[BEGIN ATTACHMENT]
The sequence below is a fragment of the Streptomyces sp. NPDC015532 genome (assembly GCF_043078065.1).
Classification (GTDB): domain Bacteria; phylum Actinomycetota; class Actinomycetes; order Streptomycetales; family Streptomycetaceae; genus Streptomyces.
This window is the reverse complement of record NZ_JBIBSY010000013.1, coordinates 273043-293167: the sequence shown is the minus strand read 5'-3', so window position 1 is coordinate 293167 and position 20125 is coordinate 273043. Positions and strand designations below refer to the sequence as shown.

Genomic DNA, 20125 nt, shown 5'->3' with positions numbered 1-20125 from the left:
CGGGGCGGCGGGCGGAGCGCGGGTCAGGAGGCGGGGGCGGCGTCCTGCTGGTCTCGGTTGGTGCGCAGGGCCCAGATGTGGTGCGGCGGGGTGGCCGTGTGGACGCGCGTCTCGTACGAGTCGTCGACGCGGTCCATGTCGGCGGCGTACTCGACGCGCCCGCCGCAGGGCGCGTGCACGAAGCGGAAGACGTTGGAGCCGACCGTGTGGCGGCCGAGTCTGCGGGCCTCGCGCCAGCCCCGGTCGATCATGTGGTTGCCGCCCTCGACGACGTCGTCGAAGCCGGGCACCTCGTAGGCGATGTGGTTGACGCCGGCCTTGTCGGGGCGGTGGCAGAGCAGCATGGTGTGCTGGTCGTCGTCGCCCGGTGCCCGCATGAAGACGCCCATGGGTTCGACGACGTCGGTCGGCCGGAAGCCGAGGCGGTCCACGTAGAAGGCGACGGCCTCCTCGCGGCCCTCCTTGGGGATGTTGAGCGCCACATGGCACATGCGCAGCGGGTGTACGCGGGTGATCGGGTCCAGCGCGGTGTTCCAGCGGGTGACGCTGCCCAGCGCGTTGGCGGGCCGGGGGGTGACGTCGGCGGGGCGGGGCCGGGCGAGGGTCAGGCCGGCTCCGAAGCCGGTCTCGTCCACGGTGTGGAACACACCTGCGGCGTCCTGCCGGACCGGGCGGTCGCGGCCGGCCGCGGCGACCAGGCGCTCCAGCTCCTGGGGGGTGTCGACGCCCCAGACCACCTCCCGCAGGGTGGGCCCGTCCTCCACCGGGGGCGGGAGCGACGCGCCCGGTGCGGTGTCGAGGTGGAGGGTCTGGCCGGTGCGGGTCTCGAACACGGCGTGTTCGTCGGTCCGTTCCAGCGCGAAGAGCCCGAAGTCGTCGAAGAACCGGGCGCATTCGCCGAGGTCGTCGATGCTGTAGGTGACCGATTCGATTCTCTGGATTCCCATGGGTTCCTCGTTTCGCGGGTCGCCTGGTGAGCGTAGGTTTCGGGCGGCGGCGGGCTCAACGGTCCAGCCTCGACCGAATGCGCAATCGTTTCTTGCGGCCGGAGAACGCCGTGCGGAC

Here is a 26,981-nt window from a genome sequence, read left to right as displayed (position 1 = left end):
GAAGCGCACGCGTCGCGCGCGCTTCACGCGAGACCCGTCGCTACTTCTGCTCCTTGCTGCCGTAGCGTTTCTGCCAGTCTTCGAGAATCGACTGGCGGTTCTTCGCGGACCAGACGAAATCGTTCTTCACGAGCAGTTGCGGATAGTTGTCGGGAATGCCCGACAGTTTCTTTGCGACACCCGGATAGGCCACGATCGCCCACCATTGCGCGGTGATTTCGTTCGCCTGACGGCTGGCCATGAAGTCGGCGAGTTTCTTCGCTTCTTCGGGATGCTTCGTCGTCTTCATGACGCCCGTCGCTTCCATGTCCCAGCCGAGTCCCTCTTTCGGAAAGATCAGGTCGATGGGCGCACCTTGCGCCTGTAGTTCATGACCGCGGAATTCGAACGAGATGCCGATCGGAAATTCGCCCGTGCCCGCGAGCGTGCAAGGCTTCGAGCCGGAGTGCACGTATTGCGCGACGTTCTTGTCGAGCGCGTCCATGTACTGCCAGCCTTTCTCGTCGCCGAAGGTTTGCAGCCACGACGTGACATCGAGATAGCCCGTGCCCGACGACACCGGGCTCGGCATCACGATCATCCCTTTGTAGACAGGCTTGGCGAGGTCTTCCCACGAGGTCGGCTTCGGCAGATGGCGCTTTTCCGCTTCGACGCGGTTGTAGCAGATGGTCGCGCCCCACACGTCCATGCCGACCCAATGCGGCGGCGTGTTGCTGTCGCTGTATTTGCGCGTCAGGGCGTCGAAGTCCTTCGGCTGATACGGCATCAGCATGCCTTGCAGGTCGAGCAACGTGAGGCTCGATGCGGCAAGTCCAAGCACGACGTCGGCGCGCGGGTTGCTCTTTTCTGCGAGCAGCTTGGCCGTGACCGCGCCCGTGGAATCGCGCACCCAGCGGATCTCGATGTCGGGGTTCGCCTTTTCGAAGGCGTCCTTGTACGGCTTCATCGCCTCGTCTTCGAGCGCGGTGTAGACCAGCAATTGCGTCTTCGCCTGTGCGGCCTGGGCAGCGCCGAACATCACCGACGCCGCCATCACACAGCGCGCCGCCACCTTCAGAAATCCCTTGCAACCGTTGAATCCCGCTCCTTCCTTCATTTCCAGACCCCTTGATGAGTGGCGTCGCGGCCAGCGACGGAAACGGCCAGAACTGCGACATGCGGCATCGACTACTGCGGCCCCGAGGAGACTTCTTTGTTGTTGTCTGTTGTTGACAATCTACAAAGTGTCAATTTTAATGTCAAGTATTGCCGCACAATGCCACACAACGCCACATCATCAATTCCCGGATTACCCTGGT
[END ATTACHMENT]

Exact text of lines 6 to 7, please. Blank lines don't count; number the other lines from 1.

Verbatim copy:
Here is a 26,981-nt window from a genome sequence, read left to right as displayed (position 1 = left end):
GAAGCGCACGCGTCGCGCGCGCTTCACGCGAGACCCGTCGCTACTTCTGCTCCTTGCTGCCGTAGCGTTTCTGCCAGTCTTCGAGAATCGACTGGCGGTTCTTCGCGGACCAGACGAAATCGTTCTTCACGAGCAGTTGCGGATAGTTGTCGGGAATGCCCGACAGTTTCTTTGCGACACCCGGATAGGCCACGATCGCCCACCATTGCGCGGTGATTTCGTTCGCCTGACGGCTGGCCATGAAGTCGGCGAGTTTCTTCGCTTCTTCGGGATGCTTCGTCGTCTTCATGACGCCCGTCGCTTCCATGTCCCAGCCGAGTCCCTCTTTCGGAAAGATCAGGTCGATGGGCGCACCTTGCGCCTGTAGTTCATGACCGCGGAATTCGAACGAGATGCCGATCGGAAATTCGCCCGTGCCCGCGAGCGTGCAAGGCTTCGAGCCGGAGTGCACGTATTGCGCGACGTTCTTGTCGAGCGCGTCCATGTACTGCCAGCCTTTCTCGTCGCCGAAGGTTTGCAGCCACGACGTGACATCGAGATAGCCCGTGCCCGACGACACCGGGCTCGGCATCACGATCATCCCTTTGTAGACAGGCTTGGCGAGGTCTTCCCACGAGGTCGGCTTCGGCAGATGGCGCTTTTCCGCTTCGACGCGGTTGTAGCAGATGGTCGCGCCCCACACGTCCATGCCGACCCAATGCGGCGGCGTGTTGCTGTCGCTGTATTTGCGCGTCAGGGCGTCGAAGTCCTTCGGCTGATACGGCATCAGCATGCCTTGCAGGTCGAGCAACGTGAGGCTCGATGCGGCAAGTCCAAGCACGACGTCGGCGCGCGGGTTGCTCTTTTCTGCGAGCAGCTTGGCCGTGACCGCGCCCGTGGAATCGCGCACCCAGCGGATCTCGATGTCGGGGTTCGCCTTTTCGAAGGCGTCCTTGTACGGCTTCATCGCCTCGTCTTCGAGCGCGGTGTAGACCAGCAATTGCGTCTTCGCCTGTGCGGCCTGGGCAGCGCCGAACATCACCGACGCCGCCATCACACAGCGCGCCGCCACCTTCAGAAATCCCTTGCAACCGTTGAATCCCGCTCCTTCCTTCATTTCCAGACCCCTTGATGAGTGGCGTCGCGGCCAGCGACGGAAACGGCCAGAACTGCGACATGCGGCATCGACTACTGCGGCCCCGAGGAGACTTCTTTGTTGTTGTCTGTTGTTGACAATCTACAAAGTGTCAATTTTAATGTCAAGTATTGCCGCACAATGCCACACAACGCCACATCATCAATTCCCGGATTACCCTGGT